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The Best Way to Honor Miners

One hundred and fourteen years ago today, the worst mining disaster in American history occurred in Monongah, West Virginia. An explosion the morning of Dec. 6, 1907, in Fairmont Coal Co.’s No. 6 and No. 8 mines killed 362 people, including children who accompanied their fathers into the mines. 

That’s why we recognize this date as National Miners Day; we remember the lives lost in Monongah and throughout the history of mining in the United States. But just as important, it’s a day we recognize the critical work performed by today’s miners – work that provides important materials we all use in our daily lives – and recommit to improving their safety and health on the job. 

During the past year, we’ve seen a spike in mining fatalities, particularly those caused by powered haulage equipment and vehicle rollovers. This is a disturbing trend, with devastating effects for the families who have lost loved ones.  

We’re focusing our resources on getting the word out about safety best practices and the importance of training for all miners, whether they’ve been on the job a week or a decade. We held the first national Stand Down for Safety Day in July, and have been visiting mines all over the country to conduct vital training and share safety flyers, stickers and more with lifesaving information. Additionally, we proposed a new rule to address the hazards involving working near or operating surface mobile equipment, which has been involved in an increasing number of injuries and fatalities in recent years.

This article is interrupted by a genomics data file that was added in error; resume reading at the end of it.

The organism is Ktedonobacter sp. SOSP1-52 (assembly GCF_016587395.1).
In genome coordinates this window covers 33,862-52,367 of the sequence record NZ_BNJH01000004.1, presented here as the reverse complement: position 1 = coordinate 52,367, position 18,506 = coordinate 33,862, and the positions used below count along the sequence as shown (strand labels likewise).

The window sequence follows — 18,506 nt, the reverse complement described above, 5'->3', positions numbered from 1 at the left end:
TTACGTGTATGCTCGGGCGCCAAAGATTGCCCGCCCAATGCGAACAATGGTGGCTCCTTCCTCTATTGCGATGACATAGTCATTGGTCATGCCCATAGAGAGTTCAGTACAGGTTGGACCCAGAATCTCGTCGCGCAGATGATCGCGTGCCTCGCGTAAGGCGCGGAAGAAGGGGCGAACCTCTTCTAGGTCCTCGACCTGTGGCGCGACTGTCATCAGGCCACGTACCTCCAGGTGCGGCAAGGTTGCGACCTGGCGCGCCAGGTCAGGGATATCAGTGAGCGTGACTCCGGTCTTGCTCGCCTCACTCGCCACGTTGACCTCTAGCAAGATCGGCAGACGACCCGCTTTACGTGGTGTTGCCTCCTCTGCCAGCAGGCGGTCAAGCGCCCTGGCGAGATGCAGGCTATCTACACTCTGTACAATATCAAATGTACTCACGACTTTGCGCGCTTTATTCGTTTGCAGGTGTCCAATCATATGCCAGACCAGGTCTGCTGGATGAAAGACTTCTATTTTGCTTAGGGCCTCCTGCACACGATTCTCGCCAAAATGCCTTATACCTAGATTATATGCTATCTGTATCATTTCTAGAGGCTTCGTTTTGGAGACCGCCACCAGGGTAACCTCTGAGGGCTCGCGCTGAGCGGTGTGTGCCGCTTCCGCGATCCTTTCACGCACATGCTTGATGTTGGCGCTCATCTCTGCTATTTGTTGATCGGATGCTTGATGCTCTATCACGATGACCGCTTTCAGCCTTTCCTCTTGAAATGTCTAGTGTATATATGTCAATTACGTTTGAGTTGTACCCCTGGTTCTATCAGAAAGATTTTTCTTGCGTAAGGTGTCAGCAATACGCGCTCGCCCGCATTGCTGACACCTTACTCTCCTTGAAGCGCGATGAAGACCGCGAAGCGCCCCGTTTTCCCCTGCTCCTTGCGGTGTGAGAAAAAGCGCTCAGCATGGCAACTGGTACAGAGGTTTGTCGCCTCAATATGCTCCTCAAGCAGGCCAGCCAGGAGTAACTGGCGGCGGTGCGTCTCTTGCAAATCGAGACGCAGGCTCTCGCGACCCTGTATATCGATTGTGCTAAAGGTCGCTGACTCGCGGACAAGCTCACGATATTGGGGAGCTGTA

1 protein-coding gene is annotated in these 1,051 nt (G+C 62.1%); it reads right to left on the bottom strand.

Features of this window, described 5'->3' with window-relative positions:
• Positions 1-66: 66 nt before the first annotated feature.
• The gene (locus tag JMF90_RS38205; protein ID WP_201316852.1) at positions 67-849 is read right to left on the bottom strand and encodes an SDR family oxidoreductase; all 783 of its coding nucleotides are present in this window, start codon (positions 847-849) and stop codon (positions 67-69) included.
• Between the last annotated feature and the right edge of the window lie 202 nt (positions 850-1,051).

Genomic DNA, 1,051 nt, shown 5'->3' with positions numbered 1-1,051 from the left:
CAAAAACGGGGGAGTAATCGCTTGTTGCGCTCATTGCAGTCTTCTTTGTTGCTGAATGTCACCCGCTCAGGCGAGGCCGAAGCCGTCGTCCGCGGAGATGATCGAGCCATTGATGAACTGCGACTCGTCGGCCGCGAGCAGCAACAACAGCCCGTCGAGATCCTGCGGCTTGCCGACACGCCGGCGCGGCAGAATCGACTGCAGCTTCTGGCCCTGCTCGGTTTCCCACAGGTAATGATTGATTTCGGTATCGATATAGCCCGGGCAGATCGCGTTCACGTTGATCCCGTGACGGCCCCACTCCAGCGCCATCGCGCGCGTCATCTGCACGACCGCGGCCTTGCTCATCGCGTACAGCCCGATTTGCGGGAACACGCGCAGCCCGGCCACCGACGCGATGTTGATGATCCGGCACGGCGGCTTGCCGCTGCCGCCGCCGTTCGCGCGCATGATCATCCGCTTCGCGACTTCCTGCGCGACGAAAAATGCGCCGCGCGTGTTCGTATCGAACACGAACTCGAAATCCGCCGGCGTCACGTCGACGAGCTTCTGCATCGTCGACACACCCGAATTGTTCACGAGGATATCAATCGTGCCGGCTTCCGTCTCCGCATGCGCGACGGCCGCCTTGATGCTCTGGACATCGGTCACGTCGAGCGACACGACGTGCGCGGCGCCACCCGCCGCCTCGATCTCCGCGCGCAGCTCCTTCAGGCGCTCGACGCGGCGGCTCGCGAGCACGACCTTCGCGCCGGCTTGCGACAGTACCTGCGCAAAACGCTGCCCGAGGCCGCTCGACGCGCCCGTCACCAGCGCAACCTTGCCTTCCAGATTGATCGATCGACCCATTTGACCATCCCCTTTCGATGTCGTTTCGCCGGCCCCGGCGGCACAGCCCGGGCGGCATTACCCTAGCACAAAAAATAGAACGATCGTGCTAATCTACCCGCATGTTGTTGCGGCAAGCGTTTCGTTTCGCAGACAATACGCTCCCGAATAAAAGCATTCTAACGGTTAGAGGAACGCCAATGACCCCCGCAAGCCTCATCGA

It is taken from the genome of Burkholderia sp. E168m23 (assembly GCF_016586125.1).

MSHA also awarded $10.5 million through our state grants program this fall to provide our required safety and health training to thousands of miners and contractors, plus another $1 million in Brookwood-Sago grants to support education and training efforts that will help identify, avoid and prevent unsafe working conditions in the nation’s mines.  

Last but not least, we’ve been getting the word out on measures to prevent the spread of the coronavirus in mines and the vital importance of vaccinations for keeping miners safe on the job

At MSHA, we believe miners are our most precious mining resource. And our mission is to make sure every miner comes home safe and healthy at the end of each shift. Join us this National Miners Day in saluting the hard work, sacrifice and dedication of the hundreds of thousands of people who work in America’s 13,000+ mines.  

Jeannette Galanis is the acting assistant secretary of Labor for Mine Safety and Health. Follow MSHA on Twitter at @MSHA_DOL

Sourced from Us Dept of Labor

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